Beautiful pops songs add to band’s arsenal

by Gazette Reporter
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For album four, What Went Down, Foals teamed up with producer James Ford (Arctic Monkeys, Florence and The Machine, Jessie Ware, Mumford and Sons) and retreated to the south of France to record in a rural 19th-century mill.
The result is a primal, sometimes harrowing album of extremes – touching the depths of madness while creating some of the most beautiful pop songs the band have ever written.
Lyrically, lead singer Yannis Philippakis deals with themes of cultural identity, generational anxiety, cynicism, pessimism and heartbreak; “I wanted to tap into my inner madman and feel like I was channelling some sort of fevered creature.”
Famously provocative, Philippakis is quick-witted with a razor-sharp tongue.
Every record has been an affirmation of the band’s big time potential and they have only taken steps in the right direction. 2013’s Holy Fire was a fire-breathing monster, but it was mostly defined by the big tunes within – Inhaler and My Number.
Two songs raising the bar to new heights. But as it turns out these are not one trick ponies. What Went Down thinks bigger and hits harder than its predecessors – and the ambience of the studio certainly lends to the finished work.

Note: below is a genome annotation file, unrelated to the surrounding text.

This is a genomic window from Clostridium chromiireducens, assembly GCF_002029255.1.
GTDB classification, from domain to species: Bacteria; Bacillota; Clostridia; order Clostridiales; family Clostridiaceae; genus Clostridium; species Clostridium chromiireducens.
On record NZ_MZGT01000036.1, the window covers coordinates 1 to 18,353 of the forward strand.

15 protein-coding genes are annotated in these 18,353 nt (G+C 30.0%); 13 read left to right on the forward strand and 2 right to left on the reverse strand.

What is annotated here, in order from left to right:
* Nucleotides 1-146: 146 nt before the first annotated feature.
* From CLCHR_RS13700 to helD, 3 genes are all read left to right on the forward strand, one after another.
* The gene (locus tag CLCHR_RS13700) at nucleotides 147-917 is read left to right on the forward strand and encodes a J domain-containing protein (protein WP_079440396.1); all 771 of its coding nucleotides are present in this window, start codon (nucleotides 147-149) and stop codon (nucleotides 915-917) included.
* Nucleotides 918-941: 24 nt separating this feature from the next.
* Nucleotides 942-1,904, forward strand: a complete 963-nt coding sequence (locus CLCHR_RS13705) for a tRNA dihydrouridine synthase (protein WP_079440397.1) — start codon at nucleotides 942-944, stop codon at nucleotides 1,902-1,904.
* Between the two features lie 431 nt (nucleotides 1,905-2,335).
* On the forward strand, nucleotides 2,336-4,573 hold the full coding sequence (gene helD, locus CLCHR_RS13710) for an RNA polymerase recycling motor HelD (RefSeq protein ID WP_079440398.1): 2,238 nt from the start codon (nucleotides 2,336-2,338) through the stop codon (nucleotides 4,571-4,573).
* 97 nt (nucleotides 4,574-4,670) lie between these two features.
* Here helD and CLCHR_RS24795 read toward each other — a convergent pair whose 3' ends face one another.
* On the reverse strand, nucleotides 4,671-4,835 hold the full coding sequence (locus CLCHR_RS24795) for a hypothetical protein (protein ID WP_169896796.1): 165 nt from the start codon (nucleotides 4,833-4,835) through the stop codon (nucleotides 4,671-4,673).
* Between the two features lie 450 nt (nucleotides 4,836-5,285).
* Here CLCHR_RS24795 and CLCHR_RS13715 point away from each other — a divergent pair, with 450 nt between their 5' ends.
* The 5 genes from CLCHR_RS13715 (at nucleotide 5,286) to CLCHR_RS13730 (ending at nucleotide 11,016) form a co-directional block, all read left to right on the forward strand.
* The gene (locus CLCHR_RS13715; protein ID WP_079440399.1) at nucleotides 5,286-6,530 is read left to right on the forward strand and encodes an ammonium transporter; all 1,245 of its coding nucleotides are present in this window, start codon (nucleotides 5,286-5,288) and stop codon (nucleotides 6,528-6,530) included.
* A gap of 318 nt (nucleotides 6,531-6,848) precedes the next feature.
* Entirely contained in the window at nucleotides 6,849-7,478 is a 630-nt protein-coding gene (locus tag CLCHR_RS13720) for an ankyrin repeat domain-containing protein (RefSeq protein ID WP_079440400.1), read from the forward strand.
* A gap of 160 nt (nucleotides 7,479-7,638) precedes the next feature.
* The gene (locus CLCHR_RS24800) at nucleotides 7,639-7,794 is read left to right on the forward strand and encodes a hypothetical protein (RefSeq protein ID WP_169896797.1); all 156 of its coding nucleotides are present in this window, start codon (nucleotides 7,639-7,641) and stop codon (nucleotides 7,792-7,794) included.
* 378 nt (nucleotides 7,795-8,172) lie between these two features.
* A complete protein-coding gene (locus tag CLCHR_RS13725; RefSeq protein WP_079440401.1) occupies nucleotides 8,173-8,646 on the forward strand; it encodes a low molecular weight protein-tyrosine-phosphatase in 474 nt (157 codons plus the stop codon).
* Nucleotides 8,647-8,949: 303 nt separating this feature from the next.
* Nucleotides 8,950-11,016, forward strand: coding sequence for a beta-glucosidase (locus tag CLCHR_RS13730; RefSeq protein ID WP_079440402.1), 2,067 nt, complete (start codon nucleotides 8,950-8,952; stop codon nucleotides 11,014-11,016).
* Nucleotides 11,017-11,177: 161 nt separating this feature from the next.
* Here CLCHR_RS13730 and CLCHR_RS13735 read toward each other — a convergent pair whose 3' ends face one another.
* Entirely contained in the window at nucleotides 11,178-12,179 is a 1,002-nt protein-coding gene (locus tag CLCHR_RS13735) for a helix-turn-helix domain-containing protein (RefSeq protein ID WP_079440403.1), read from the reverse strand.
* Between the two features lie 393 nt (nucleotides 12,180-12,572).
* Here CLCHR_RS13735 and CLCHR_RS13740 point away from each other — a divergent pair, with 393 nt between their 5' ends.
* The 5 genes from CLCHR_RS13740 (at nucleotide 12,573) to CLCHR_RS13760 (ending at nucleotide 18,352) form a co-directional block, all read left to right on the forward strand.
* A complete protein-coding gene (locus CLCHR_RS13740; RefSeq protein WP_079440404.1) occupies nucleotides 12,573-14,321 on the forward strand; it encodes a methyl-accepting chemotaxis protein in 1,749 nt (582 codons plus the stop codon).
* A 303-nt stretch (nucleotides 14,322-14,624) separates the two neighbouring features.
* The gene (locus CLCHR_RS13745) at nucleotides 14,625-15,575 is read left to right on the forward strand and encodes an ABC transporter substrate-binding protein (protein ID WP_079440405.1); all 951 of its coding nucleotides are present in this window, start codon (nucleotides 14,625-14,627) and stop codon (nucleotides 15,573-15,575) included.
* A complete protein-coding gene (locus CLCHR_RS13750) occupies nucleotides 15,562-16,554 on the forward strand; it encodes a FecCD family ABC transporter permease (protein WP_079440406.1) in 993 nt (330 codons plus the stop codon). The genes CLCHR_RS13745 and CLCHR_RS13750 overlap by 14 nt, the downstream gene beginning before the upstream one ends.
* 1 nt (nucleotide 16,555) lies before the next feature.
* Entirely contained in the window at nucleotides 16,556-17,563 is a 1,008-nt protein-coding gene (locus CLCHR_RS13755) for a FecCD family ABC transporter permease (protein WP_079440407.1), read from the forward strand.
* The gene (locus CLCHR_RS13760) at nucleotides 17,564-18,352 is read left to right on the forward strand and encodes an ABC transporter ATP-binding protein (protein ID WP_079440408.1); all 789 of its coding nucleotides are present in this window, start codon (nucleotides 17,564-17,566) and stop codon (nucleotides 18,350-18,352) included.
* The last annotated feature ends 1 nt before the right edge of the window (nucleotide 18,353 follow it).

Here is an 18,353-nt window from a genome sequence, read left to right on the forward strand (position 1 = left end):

And it does sound huge. What Went Down is a festival headliners’ album: 10 songs tailored for massive crowds, massive speakers and the kind of magical collective euphoria that sparks when everyone’s tanked up, loved up and covered in mud. Close your eyes and you can see last summer’s Electric Picnic epic light show.
A monster of a track, What Went Down is a statement of intent and should cement Foals’ position as one of Britain’s most illustrious bands.
What Went Down is the most visceral song from Foals to date – it signals the return of a band who made their name in 2006 playing at house parties, and who, six years later, in 2013, morphed into festival headliners.
Mountain at My Gates follows with a slight shift in gears but no less intensity from vocalist Philippakis. The production qualities really shine through here and neat signature guitar melodies dovetailing nicely into the chorus – a real master in song writing.
There are no bouncy pop hits like My Number to keep things brisk (Night Swimmers comes closest). Instead it’s all sound and fury – enough to make anyone a bit nostalgic for the old Foals.
Remember the perky riffs? The songs about mathletics? The tennis shorts? Instead, Philippakis exercises his demons on the rough and searing Albatross but just falling short of what could have been the album’s finest moment. Not unexpectedly, Foals go for the big finish with A Knife in the Ocean (nearly seven minutes). The track has a more settled feel. If What Went down is madness then this is acceptance, a track to lose yourself in.
Yet again Foals deliver a sumptuous album of beautifully crafted songs against a backdrop of melancholy and deathly juggernauts.
If they didn’t already have enough songs in their arsenal to top festival bills, they’ve just added 10 more.

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